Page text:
Dr. Smith’s passion to develop, implement, and evaluate evidence-based programs and policies enables him to improve health status through behavioral modification to promote long-term maintenance of healthy behaviors across the life-course.

Dr. Smith has earned a national reputation as a falls expert and evaluator of evidence-based programs. His involvement in local, state, and national evaluation initiatives have been integral to foster understanding about the reach, adoption, implementation, effectiveness, and maintenance of different evidence-based programs targeting key populations in a variety of community, school, workplace, and healthcare sectors. Dr. Smith’s evaluation efforts have been funded by organizations including the National Institutes of Health (NIH), Administration on Aging (AoA), and Centers for Disease Control and Prevention (CDC), and Centers for Medicare and Medicaid Services (CMS).

Dr. Smith has over 120 peer-reviewed publications, received over 15 research-based awards, and has delivered over 180 professional conference presentations and 50 invited lectures. He is currently an assistant professor at The University of Georgia College of Public Health and adjunct assistant professor at the Texas A&M Health Science Center School of Public Health. He received his Bachelor’s degree in Public Health Education and Masters of Public Health (MPH) from Indiana University – Bloomington and his PhD in Health Education from Texas A&M University.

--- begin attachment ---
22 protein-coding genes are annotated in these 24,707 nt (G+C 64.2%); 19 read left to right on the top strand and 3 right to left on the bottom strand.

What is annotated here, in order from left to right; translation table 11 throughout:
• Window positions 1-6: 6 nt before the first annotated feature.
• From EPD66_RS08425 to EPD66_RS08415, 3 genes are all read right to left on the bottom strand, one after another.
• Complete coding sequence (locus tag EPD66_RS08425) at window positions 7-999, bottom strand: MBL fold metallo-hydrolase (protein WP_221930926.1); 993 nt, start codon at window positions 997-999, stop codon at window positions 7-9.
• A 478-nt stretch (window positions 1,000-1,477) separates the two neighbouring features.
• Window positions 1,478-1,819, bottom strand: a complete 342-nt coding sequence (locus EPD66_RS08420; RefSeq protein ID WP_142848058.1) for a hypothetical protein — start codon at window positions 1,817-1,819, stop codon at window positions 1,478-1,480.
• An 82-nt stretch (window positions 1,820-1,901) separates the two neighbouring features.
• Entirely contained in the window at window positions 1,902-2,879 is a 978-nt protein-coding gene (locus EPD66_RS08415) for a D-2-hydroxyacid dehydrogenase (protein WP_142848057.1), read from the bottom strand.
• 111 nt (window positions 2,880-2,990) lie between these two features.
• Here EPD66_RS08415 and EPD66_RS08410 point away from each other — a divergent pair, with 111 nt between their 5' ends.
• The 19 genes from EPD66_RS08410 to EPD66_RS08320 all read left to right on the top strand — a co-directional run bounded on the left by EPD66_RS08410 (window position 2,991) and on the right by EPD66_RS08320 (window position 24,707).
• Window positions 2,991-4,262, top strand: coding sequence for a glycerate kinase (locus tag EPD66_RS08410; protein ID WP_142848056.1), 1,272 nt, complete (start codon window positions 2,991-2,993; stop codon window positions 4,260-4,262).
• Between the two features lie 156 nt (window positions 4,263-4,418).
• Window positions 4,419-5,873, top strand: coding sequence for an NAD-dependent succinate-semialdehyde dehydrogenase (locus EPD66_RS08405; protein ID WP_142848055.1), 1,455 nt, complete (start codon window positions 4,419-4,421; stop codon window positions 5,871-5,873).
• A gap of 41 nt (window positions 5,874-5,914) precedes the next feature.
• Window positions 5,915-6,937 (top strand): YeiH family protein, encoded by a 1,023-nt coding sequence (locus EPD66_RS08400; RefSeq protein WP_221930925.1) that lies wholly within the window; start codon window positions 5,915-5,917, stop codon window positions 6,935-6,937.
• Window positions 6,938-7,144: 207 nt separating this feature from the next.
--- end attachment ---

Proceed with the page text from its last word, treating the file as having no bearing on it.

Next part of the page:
Jennifer B. UngerJennifer B. Unger, Ph.D

Dr. Jennifer B. Unger is a Professor of Preventive Medicine at the University of Southern California Keck School of Medicine. Her research focuses on the psychological, social, and cultural influences on health-risk and health-protective behaviors, including the role of acculturation and cultural values on adolescent substance use, with the ultimate goal of developing improved prevention programs to reduce health disparities.

She and her colleagues have conducted several longitudinal studies of family acculturation patterns and substance use among Hispanic adolescents in Los Angeles and Miami. Her research also has examined cultural influences on ceremonial and commercial tobacco use among American Indian adolescents, smoking prevention among Chinese adolescents, and cultural influences on menthol smoking among African American adults.

She is interested in entertainment-education strategies for health education among low-literacy minority populations and has collaborated on the design and evaluation of fotonovelas and telenovelas about secondhand and thirdhand smoke exposure in multiunit housing; diabetes; asthma; and kidney transplantation. She is a co-investigator in the USC Tobacco Center of Regulatory Science (TCORs), where she and her colleagues are investigating the diffusion of messages about emerging tobacco products to vulnerable populations through social media.